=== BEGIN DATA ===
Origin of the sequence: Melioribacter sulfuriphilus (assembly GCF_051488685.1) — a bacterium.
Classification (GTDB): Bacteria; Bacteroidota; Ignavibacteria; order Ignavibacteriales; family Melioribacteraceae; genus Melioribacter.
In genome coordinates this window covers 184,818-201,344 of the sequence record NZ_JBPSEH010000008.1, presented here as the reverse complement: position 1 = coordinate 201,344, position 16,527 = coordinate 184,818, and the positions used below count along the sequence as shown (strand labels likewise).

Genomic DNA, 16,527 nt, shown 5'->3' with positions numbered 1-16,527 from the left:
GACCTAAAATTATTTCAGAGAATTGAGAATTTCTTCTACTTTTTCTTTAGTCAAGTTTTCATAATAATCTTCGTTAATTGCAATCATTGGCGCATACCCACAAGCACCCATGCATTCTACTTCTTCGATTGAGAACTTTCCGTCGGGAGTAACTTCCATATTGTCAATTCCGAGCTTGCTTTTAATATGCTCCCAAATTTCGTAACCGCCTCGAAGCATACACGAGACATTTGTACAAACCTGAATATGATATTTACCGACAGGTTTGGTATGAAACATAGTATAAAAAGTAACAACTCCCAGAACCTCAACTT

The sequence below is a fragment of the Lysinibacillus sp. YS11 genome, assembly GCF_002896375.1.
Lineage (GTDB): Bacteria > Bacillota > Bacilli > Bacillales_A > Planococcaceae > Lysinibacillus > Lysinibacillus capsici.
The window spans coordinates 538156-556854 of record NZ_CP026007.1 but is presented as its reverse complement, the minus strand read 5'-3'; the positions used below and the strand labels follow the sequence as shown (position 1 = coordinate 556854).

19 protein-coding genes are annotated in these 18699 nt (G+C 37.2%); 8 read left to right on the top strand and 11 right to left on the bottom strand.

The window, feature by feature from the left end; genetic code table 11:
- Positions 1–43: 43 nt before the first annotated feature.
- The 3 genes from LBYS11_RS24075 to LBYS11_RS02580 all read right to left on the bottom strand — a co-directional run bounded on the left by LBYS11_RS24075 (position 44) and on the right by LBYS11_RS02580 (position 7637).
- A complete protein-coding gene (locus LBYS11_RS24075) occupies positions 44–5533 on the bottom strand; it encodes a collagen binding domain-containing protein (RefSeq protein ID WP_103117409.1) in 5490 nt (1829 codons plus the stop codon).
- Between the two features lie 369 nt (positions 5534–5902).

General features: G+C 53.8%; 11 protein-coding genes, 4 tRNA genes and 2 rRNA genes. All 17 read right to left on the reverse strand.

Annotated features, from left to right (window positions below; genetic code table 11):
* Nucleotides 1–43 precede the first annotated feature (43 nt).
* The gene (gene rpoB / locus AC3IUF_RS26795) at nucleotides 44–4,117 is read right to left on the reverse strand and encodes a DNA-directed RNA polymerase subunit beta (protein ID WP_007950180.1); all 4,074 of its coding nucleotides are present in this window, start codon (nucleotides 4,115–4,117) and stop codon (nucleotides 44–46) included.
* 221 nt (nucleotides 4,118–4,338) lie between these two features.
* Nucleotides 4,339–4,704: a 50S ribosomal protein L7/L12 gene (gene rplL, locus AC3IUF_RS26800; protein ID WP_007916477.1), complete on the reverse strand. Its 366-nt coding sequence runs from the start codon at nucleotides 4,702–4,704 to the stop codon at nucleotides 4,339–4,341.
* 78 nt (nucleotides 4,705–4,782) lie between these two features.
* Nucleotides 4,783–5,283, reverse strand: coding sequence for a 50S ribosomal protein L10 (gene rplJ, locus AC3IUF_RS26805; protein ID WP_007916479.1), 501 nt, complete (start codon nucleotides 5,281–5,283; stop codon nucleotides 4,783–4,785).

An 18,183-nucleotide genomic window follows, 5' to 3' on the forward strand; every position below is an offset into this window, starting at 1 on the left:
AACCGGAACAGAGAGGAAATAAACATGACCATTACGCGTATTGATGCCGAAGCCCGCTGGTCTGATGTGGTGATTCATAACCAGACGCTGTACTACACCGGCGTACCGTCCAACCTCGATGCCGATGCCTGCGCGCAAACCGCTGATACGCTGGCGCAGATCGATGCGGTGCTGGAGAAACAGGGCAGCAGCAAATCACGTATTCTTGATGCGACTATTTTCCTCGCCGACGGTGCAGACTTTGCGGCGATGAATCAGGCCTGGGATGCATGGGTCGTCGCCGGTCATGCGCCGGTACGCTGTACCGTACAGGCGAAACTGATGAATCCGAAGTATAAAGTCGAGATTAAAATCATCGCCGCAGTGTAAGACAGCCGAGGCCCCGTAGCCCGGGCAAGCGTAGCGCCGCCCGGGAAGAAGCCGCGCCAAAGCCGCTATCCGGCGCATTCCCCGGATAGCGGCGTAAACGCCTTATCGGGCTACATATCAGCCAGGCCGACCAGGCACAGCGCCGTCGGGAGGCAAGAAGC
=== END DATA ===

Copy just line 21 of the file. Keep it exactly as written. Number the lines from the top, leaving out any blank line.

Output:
* 78 nt (nucleotides 4,705–4,782) lie between these two features.